But they had forgotten that even in the civilized modern Melanesia with everyone professing to be Christians and worshipping foreign Gods, the Gods of the old still walk among men. The elders said a compensation had to be paid by the rouges who desecrated the scared spiritual house, a pig had to be given to the Haus Tambaran before the fourth call of Sukundimi, the river God, only a pig could appease the angry river deity. Normally the punishment would have been far worse but the elders took a more diplomatic approach to the problem and gave the rogues ample time to get a pig and have it slaughtered in the Haus Tambaran before the crocodile walks.
While pondering on the moral decay in Melanesian societies and the loss of respect and reverence for our ways of life, the first call for the River God to rise was made. The elders said that it was the call of the crocodile. The sound was nothing I have ever heard, not even the foreigner with his complex and high-tech audio making devices could duplicate or make the sound I heard. From what kind of instrument, the sound was made from, I had no idea for the sound came Haus Tambaran. The call was out of this world, it gave me goosebumps and made my skin crawl.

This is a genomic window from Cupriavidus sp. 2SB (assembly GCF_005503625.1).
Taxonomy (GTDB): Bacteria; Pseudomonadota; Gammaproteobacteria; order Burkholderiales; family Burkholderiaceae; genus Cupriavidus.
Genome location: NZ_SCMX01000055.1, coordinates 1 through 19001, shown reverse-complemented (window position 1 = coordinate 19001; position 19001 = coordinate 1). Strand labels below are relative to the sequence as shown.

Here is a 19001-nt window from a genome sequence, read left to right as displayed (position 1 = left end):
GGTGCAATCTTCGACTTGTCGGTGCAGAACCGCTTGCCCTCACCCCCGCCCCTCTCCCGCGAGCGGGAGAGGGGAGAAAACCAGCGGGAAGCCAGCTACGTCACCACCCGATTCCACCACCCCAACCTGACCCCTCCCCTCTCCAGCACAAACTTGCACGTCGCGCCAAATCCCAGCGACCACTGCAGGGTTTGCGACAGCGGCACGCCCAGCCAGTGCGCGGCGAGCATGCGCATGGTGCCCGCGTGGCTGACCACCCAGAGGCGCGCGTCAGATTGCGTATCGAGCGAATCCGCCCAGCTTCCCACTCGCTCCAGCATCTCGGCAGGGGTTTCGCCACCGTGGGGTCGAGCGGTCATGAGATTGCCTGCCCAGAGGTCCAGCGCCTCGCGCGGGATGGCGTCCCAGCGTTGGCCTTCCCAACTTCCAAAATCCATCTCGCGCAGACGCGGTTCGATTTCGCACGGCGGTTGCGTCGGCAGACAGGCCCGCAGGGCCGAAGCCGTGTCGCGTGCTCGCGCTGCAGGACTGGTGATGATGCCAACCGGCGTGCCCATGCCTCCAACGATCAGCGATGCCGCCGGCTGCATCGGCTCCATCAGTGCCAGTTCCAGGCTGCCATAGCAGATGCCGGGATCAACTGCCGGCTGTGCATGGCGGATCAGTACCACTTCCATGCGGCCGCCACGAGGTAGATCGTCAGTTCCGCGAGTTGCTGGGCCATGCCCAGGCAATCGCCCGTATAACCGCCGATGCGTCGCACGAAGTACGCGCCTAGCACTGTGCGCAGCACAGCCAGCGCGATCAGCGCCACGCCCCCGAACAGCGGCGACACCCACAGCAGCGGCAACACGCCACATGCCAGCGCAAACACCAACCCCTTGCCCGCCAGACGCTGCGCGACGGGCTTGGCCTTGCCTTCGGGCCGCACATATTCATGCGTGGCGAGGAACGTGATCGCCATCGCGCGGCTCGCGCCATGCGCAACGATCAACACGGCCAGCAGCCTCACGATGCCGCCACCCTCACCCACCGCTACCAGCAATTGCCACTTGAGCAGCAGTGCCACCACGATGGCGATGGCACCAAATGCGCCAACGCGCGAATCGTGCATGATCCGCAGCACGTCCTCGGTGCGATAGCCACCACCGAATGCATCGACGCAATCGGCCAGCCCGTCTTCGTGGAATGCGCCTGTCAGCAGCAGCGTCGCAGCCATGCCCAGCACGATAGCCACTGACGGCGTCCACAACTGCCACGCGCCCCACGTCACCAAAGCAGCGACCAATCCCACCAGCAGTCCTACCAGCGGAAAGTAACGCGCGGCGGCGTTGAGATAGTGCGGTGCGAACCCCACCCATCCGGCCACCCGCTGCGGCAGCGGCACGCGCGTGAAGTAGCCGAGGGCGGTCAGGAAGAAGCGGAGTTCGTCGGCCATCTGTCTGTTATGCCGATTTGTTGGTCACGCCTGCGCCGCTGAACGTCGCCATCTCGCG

I whipped out my phone and wanted to record what was happening but the elders told me to put my phone away, as a young person born in the age of technology, I developed a habit of recording and documenting everything I came across. I did not know what I was feeling, was it a feeling of excitement? To be in a village on the Sepik river and experience something I have never heard of? I do not know for due my limited vocabulary, I cannot express my feelings in words.
All I know is that I was a proud Melanesian that afternoon, to see Gods and men holding rogues accountable for breaking the ancient Melanesian laws of the land.
The laws of Melanesia are not written on papers and passed in parliament after debates like the introduced Western laws. The Melanesian laws are not written in ink on papers, they are written in the hearts and minds of the people. They are carved on totem poles and sung in poetic songs. That without documentation, these laws have survived because of the sacred Haus Tambarans, gods and the men who stand to enforce them, to bring order in societies.